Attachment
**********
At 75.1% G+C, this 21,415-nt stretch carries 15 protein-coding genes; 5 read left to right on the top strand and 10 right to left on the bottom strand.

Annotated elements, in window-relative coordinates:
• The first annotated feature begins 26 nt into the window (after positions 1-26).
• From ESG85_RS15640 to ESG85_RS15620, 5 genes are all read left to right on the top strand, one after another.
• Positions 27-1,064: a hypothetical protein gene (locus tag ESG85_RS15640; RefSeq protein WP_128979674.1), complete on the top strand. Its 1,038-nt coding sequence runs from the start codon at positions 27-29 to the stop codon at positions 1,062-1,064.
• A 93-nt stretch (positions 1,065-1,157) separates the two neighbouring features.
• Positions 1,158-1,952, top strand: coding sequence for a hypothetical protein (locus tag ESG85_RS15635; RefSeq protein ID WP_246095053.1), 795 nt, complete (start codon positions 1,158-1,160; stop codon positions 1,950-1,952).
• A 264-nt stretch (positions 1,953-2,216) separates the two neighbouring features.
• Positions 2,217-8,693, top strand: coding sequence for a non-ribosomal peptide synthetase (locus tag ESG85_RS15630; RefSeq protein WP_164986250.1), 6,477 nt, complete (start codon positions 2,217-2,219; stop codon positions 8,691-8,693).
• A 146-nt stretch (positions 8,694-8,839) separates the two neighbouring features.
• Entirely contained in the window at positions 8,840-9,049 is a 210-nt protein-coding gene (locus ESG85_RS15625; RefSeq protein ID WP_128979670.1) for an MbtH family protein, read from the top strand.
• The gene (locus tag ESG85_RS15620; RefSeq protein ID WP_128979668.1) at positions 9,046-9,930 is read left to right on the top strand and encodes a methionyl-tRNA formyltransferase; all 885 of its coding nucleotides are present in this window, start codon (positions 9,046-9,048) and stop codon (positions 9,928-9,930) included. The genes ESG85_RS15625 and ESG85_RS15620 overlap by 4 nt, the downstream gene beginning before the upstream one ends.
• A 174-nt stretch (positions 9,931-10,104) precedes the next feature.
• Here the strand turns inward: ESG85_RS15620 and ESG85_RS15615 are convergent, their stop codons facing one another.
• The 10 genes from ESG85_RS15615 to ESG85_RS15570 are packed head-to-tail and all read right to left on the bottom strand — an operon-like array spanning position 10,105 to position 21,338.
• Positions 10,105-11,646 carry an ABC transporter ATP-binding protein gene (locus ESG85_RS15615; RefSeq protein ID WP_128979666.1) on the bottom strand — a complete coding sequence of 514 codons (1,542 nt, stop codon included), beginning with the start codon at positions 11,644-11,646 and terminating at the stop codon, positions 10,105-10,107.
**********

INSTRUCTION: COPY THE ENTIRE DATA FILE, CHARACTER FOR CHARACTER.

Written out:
At 75.1% G+C, this 21,415-nt stretch carries 15 protein-coding genes; 5 read left to right on the top strand and 10 right to left on the bottom strand.

Annotated elements, in window-relative coordinates:
• The first annotated feature begins 26 nt into the window (after positions 1-26).
• From ESG85_RS15640 to ESG85_RS15620, 5 genes are all read left to right on the top strand, one after another.
• Positions 27-1,064: a hypothetical protein gene (locus tag ESG85_RS15640; RefSeq protein WP_128979674.1), complete on the top strand. Its 1,038-nt coding sequence runs from the start codon at positions 27-29 to the stop codon at positions 1,062-1,064.
• A 93-nt stretch (positions 1,065-1,157) separates the two neighbouring features.
• Positions 1,158-1,952, top strand: coding sequence for a hypothetical protein (locus tag ESG85_RS15635; RefSeq protein ID WP_246095053.1), 795 nt, complete (start codon positions 1,158-1,160; stop codon positions 1,950-1,952).
• A 264-nt stretch (positions 1,953-2,216) separates the two neighbouring features.
• Positions 2,217-8,693, top strand: coding sequence for a non-ribosomal peptide synthetase (locus tag ESG85_RS15630; RefSeq protein WP_164986250.1), 6,477 nt, complete (start codon positions 2,217-2,219; stop codon positions 8,691-8,693).
• A 146-nt stretch (positions 8,694-8,839) separates the two neighbouring features.
• Entirely contained in the window at positions 8,840-9,049 is a 210-nt protein-coding gene (locus ESG85_RS15625; RefSeq protein ID WP_128979670.1) for an MbtH family protein, read from the top strand.
• The gene (locus tag ESG85_RS15620; RefSeq protein ID WP_128979668.1) at positions 9,046-9,930 is read left to right on the top strand and encodes a methionyl-tRNA formyltransferase; all 885 of its coding nucleotides are present in this window, start codon (positions 9,046-9,048) and stop codon (positions 9,928-9,930) included. The genes ESG85_RS15625 and ESG85_RS15620 overlap by 4 nt, the downstream gene beginning before the upstream one ends.
• A 174-nt stretch (positions 9,931-10,104) precedes the next feature.
• Here the strand turns inward: ESG85_RS15620 and ESG85_RS15615 are convergent, their stop codons facing one another.
• The 10 genes from ESG85_RS15615 to ESG85_RS15570 are packed head-to-tail and all read right to left on the bottom strand — an operon-like array spanning position 10,105 to position 21,338.
• Positions 10,105-11,646 carry an ABC transporter ATP-binding protein gene (locus ESG85_RS15615; RefSeq protein ID WP_128979666.1) on the bottom strand — a complete coding sequence of 514 codons (1,542 nt, stop codon included), beginning with the start codon at positions 11,644-11,646 and terminating at the stop codon, positions 10,105-10,107.